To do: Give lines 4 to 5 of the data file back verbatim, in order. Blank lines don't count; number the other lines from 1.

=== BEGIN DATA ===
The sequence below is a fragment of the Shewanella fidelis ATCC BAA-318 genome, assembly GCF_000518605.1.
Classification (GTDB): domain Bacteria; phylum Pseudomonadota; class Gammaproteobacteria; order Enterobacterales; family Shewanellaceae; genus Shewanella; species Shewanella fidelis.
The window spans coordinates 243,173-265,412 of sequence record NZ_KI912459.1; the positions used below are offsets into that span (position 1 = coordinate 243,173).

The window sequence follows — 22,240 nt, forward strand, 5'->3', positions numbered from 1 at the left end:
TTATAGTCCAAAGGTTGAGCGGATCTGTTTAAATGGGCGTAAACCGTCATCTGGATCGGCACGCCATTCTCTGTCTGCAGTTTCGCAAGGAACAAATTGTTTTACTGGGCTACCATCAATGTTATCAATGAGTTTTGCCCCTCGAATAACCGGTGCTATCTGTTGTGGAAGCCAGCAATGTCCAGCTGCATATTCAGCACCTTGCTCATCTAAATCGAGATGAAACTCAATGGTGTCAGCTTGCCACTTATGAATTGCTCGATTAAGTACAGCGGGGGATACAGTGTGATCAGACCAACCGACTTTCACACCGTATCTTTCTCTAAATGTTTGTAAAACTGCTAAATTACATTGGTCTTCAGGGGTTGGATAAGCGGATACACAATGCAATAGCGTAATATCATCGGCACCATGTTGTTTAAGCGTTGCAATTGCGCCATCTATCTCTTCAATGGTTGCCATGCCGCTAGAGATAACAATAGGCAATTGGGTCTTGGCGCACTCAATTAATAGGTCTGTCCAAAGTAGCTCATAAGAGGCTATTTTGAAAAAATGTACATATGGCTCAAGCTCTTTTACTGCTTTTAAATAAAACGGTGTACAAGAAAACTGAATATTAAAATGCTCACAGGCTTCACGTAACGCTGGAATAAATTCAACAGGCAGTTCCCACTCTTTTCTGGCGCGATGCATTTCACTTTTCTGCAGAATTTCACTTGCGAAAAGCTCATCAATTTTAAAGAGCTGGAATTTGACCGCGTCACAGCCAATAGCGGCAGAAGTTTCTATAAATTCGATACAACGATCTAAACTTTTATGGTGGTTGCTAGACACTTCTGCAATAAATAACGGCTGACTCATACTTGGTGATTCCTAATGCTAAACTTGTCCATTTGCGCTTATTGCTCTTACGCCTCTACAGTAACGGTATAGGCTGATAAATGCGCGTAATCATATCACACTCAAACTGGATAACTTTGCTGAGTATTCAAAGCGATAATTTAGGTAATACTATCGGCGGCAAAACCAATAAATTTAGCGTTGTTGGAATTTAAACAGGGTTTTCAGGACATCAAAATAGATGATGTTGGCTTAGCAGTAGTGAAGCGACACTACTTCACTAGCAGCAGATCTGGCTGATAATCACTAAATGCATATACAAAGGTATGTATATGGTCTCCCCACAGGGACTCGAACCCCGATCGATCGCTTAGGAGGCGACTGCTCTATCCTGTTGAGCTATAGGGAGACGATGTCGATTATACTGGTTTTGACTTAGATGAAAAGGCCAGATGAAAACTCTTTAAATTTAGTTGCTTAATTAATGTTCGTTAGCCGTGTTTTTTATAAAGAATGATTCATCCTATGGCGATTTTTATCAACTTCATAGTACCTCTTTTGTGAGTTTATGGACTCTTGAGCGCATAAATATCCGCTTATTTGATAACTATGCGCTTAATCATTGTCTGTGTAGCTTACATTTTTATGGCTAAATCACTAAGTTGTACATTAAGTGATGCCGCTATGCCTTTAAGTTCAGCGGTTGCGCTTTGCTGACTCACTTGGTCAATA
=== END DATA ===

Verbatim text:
The window sequence follows — 22,240 nt, forward strand, 5'->3', positions numbered from 1 at the left end:
TTATAGTCCAAAGGTTGAGCGGATCTGTTTAAATGGGCGTAAACCGTCATCTGGATCGGCACGCCATTCTCTGTCTGCAGTTTCGCAAGGAACAAATTGTTTTACTGGGCTACCATCAATGTTATCAATGAGTTTTGCCCCTCGAATAACCGGTGCTATCTGTTGTGGAAGCCAGCAATGTCCAGCTGCATATTCAGCACCTTGCTCATCTAAATCGAGATGAAACTCAATGGTGTCAGCTTGCCACTTATGAATTGCTCGATTAAGTACAGCGGGGGATACAGTGTGATCAGACCAACCGACTTTCACACCGTATCTTTCTCTAAATGTTTGTAAAACTGCTAAATTACATTGGTCTTCAGGGGTTGGATAAGCGGATACACAATGCAATAGCGTAATATCATCGGCACCATGTTGTTTAAGCGTTGCAATTGCGCCATCTATCTCTTCAATGGTTGCCATGCCGCTAGAGATAACAATAGGCAATTGGGTCTTGGCGCACTCAATTAATAGGTCTGTCCAAAGTAGCTCATAAGAGGCTATTTTGAAAAAATGTACATATGGCTCAAGCTCTTTTACTGCTTTTAAATAAAACGGTGTACAAGAAAACTGAATATTAAAATGCTCACAGGCTTCACGTAACGCTGGAATAAATTCAACAGGCAGTTCCCACTCTTTTCTGGCGCGATGCATTTCACTTTTCTGCAGAATTTCACTTGCGAAAAGCTCATCAATTTTAAAGAGCTGGAATTTGACCGCGTCACAGCCAATAGCGGCAGAAGTTTCTATAAATTCGATACAACGATCTAAACTTTTATGGTGGTTGCTAGACACTTCTGCAATAAATAACGGCTGACTCATACTTGGTGATTCCTAATGCTAAACTTGTCCATTTGCGCTTATTGCTCTTACGCCTCTACAGTAACGGTATAGGCTGATAAATGCGCGTAATCATATCACACTCAAACTGGATAACTTTGCTGAGTATTCAAAGCGATAATTTAGGTAATACTATCGGCGGCAAAACCAATAAATTTAGCGTTGTTGGAATTTAAACAGGGTTTTCAGGACATCAAAATAGATGATGTTGGCTTAGCAGTAGTGAAGCGACACTACTTCACTAGCAGCAGATCTGGCTGATAATCACTAAATGCATATACAAAGGTATGTATATGGTCTCCCCACAGGGACTCGAACCCCGATCGATCGCTTAGGAGGCGACTGCTCTATCCTGTTGAGCTATAGGGAGACGATGTCGATTATACTGGTTTTGACTTAGATGAAAAGGCCAGATGAAAACTCTTTAAATTTAGTTGCTTAATTAATGTTCGTTAGCCGTGTTTTTTATAAAGAATGATTCATCCTATGGCGATTTTTATCAACTTCATAGTACCTCTTTTGTGAGTTTATGGACTCTTGAGCGCATAAATATCCGCTTATTTGATAACTATGCGCTTAATCATTGTCTGTGTAGCTTACATTTTTATGGCTAAATCACTAAGTTGTACATTAAGTGATGCCGCTATGCCTTTAAGTTCAGCGGTTGCGCTTTGCTGACTCACTTGGTCAATA